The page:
My three year old really, really, likes to annoy her five-year old sister. While this often takes the usual route of stealing a favorite doll or knocking down Cinderella’s Lego castle that just took an hour to build, sometimes things get a bit more, um… violent. I don’t know the laws of physics that allow it, but somehow Annie can pin her older sister to the ground, sit on her chest, and yank the bejeezus out of Olivia’s hair. Inevitably the tears flow from both. Olivia as she stares at a clump of her own blond hair on the ground, and Annie as she gets hauled off to time out. Listen: We are pretty lenient parents, but we’ve got some basic rules. “No hurting, maiming or trying to kill your sister,” is one of them.
Our home-based legal system is sort of a microcosm of real life. While, I don’t usually fine or imprison my kids when they break a rule, they do get punished in some way – even if it just means sitting out a round of a game. The way we govern grown ups isn’t all that different. There are some basic rules of order we all agree to abide by (mostly). In order to be allowed to work and play as a member of society, and to reap the benefits of being part of a community, we each give up some individual rights. I may think your new dog is a nuisance but I’m not going to kill him. For one thing, it’s probably not legal and for another, word might get out and then I will be the pariah of the neighborhood. I’ll have to sit out of the game.
Rules are necessary to ensure the good –even the survival – of society. Our actions are constantly being subject to various rules and regulations, without which we would soon be in a state of chaos. If we all tried to drive through the light, regardless of whether we had a green or red light, we wouldn’t get very far because we would all be piled up in the intersection. We put age and ability limits on driving for the same reasons – we simply cannot let anyone who wants to drive go out on the road. Not only are they a menace to themselves, but to you and me as well.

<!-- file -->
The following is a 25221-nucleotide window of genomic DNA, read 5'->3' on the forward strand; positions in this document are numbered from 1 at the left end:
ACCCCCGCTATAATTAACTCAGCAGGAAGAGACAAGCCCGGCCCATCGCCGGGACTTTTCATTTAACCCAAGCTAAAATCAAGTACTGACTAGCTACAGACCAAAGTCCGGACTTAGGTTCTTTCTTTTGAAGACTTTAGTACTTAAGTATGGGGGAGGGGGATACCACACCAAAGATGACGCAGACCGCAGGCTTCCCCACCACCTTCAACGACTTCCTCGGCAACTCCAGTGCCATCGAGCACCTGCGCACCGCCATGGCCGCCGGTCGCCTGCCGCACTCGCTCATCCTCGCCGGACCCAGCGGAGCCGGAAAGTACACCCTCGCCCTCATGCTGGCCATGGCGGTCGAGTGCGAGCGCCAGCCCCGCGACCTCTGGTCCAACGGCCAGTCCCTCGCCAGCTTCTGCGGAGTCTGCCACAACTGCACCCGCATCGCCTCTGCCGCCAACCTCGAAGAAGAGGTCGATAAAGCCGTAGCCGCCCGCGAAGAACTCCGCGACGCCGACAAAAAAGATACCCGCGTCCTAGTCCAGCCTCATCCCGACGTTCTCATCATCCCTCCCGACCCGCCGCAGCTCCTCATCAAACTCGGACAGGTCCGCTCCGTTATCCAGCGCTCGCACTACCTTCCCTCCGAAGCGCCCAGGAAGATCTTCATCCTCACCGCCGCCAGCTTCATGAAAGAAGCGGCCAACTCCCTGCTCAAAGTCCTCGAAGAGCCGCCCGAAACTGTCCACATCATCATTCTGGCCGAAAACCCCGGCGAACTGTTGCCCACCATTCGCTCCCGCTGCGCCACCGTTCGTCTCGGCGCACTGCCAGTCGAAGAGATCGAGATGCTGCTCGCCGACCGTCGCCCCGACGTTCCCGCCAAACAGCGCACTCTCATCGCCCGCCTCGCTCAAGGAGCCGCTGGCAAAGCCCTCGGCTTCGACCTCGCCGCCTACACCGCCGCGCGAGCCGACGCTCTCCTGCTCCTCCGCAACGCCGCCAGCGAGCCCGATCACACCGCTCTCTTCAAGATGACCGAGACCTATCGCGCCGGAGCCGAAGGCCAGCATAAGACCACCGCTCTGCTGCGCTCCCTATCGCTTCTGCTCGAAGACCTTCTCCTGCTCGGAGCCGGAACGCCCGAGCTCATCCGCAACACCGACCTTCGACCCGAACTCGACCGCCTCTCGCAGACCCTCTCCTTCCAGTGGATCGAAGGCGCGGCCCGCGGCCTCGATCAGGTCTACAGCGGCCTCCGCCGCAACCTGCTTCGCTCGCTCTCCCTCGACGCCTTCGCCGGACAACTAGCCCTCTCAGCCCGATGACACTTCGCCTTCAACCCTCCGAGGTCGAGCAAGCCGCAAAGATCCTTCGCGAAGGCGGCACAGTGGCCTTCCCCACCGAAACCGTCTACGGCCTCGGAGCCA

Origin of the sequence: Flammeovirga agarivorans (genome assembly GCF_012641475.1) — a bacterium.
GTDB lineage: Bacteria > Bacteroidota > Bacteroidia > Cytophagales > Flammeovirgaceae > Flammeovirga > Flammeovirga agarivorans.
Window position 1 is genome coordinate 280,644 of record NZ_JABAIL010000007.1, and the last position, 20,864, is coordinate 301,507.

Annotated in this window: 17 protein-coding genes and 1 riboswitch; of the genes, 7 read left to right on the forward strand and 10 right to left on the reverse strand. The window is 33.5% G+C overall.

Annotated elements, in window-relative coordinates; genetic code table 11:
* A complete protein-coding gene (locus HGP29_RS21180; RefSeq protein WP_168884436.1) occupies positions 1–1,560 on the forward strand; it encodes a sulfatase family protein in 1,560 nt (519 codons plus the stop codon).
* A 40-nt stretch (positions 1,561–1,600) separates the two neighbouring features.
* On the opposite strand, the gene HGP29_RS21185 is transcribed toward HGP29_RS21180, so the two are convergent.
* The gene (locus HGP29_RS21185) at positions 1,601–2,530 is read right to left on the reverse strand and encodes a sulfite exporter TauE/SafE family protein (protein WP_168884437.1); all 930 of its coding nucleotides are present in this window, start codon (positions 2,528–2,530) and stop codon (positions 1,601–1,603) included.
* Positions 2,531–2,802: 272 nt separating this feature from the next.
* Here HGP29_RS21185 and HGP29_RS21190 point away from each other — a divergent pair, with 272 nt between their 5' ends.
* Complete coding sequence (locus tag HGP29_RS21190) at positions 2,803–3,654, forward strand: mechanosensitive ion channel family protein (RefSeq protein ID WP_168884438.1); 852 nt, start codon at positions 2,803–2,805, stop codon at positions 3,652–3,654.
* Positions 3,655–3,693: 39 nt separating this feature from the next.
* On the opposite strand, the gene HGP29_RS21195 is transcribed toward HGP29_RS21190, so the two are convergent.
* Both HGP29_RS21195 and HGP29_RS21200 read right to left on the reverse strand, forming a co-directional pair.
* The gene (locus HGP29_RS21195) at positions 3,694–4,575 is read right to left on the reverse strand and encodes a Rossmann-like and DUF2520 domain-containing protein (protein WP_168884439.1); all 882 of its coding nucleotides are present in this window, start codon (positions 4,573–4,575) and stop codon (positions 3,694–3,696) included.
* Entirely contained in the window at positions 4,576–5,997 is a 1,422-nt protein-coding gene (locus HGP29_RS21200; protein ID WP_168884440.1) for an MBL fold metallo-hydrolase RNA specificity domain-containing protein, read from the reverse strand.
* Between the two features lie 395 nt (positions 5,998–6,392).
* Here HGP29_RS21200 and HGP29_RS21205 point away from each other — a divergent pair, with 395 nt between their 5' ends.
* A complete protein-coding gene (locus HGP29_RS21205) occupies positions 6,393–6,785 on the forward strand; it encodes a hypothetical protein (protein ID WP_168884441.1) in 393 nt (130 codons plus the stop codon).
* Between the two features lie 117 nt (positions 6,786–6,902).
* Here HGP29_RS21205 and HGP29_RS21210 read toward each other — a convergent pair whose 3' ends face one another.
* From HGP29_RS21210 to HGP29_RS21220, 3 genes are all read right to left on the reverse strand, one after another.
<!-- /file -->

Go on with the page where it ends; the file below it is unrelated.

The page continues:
As a lawyer, I hear about dumb laws all the time. I get it. In some places in Ohio, you can’t buy wine on Sunday. But you can buy beer… because beer never gets anyone drunk on a Sabbath? It is a law that doesn’t make any sense. On the other hand, I pretty much never hear complaints about laws against murder. Or theft. Or kidnapping. If anything, most people want those laws, just even stronger than they already are. Laws keep people in order. And most of us agree that it’s fair to exclude murderers from the proverbial ball game. We send them to jail to punish and prevent future bad conduct.
A lot of us have no intention to commit murder, so there is less complaint against those rules. It’s the laws that impact our own individual freedom that tend to get people riled up. (Hence, my anger at the Sunday wine sales.). Take mandatory motorcycle helmet laws, for example. In states with these laws, no one, who otherwise qualifies, is prohibited from riding a motorcycle – you just have to wear a helmet in order to do so lawfully. Oh, now my motorcycle- riding friends are mad. I am an awesome biker. Why should the government get to ruin my fun and freedom by making me wear that stupid helmet? It’s a violation of my constitutional freedoms!